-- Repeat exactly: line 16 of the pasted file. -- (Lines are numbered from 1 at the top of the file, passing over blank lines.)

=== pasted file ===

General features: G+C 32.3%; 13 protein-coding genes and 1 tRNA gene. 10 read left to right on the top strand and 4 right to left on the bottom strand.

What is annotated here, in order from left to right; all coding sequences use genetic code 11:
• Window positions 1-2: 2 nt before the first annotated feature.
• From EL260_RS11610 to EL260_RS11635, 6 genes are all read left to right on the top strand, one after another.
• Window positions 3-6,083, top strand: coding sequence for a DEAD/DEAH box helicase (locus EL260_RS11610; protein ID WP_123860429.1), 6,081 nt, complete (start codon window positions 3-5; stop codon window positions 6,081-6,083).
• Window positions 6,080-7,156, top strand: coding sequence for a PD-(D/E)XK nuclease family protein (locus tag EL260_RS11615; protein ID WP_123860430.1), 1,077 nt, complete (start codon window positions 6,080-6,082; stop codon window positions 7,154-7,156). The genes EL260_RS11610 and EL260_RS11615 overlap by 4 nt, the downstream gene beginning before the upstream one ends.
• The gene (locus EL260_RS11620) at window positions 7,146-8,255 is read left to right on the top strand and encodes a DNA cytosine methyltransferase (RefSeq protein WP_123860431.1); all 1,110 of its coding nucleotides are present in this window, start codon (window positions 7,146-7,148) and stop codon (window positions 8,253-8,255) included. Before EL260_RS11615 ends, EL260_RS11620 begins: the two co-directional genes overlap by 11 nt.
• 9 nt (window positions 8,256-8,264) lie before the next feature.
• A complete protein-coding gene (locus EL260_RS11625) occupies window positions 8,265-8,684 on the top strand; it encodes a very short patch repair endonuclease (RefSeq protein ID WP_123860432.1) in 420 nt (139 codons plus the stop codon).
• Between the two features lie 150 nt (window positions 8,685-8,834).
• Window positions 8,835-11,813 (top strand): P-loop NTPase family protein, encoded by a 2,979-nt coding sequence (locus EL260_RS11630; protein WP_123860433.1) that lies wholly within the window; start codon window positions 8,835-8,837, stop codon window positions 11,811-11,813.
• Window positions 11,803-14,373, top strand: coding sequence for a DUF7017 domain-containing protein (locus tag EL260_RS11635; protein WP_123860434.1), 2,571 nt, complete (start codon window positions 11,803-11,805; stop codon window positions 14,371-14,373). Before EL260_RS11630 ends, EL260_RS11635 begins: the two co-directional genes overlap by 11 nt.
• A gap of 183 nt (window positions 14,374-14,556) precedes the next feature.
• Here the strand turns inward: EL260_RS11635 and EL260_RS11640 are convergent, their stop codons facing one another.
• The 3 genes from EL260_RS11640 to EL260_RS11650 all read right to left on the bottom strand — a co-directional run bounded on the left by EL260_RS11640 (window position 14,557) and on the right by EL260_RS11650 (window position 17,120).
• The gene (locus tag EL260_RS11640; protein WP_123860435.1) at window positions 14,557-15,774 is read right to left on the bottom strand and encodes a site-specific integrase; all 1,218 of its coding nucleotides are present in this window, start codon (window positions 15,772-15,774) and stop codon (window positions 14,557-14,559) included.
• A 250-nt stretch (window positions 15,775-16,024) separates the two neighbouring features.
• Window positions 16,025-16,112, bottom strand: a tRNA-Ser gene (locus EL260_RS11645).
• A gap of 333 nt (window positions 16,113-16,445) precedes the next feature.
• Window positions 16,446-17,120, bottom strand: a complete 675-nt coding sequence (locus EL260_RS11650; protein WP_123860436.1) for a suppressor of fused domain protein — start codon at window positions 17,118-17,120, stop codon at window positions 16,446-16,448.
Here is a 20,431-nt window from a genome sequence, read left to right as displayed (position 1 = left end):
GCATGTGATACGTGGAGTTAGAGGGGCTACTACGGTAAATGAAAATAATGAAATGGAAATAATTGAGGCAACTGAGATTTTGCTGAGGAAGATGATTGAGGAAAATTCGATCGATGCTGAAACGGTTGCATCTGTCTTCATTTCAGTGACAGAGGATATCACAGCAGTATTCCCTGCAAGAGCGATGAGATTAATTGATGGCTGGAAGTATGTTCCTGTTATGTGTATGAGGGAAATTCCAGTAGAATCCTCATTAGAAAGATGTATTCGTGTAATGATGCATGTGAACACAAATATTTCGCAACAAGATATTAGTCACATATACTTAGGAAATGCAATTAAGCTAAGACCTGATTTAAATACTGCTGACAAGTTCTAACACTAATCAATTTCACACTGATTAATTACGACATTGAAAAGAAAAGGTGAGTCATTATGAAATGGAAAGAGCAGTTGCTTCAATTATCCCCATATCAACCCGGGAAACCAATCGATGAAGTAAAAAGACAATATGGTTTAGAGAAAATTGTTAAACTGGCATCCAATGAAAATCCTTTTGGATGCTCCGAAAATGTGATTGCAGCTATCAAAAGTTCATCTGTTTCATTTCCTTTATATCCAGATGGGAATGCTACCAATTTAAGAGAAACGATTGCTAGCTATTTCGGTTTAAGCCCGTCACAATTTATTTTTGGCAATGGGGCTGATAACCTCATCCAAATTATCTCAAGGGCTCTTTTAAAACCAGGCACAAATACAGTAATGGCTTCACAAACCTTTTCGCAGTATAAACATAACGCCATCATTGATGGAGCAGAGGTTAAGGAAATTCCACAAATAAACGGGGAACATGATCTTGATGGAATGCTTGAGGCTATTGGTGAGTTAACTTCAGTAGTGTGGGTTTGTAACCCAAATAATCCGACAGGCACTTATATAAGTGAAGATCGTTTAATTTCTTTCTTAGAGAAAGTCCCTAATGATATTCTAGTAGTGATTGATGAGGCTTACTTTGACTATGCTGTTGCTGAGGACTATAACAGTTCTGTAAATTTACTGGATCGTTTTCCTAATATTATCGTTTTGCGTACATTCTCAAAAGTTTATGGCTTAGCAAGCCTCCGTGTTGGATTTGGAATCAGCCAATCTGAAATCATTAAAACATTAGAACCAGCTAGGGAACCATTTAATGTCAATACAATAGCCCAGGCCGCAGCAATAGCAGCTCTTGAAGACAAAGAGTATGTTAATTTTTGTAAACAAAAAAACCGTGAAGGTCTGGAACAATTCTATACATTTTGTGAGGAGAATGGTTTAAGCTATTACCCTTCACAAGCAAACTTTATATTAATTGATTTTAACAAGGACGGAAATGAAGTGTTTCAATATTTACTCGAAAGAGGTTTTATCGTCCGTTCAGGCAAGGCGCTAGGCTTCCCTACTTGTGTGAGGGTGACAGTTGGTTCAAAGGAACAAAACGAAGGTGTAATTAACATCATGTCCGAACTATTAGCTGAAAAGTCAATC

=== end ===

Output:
• The gene (locus tag EL260_RS11640; protein WP_123860435.1) at window positions 14,557-15,774 is read right to left on the bottom strand and encodes a site-specific integrase; all 1,218 of its coding nucleotides are present in this window, start codon (window positions 15,772-15,774) and stop codon (window positions 14,557-14,559) included.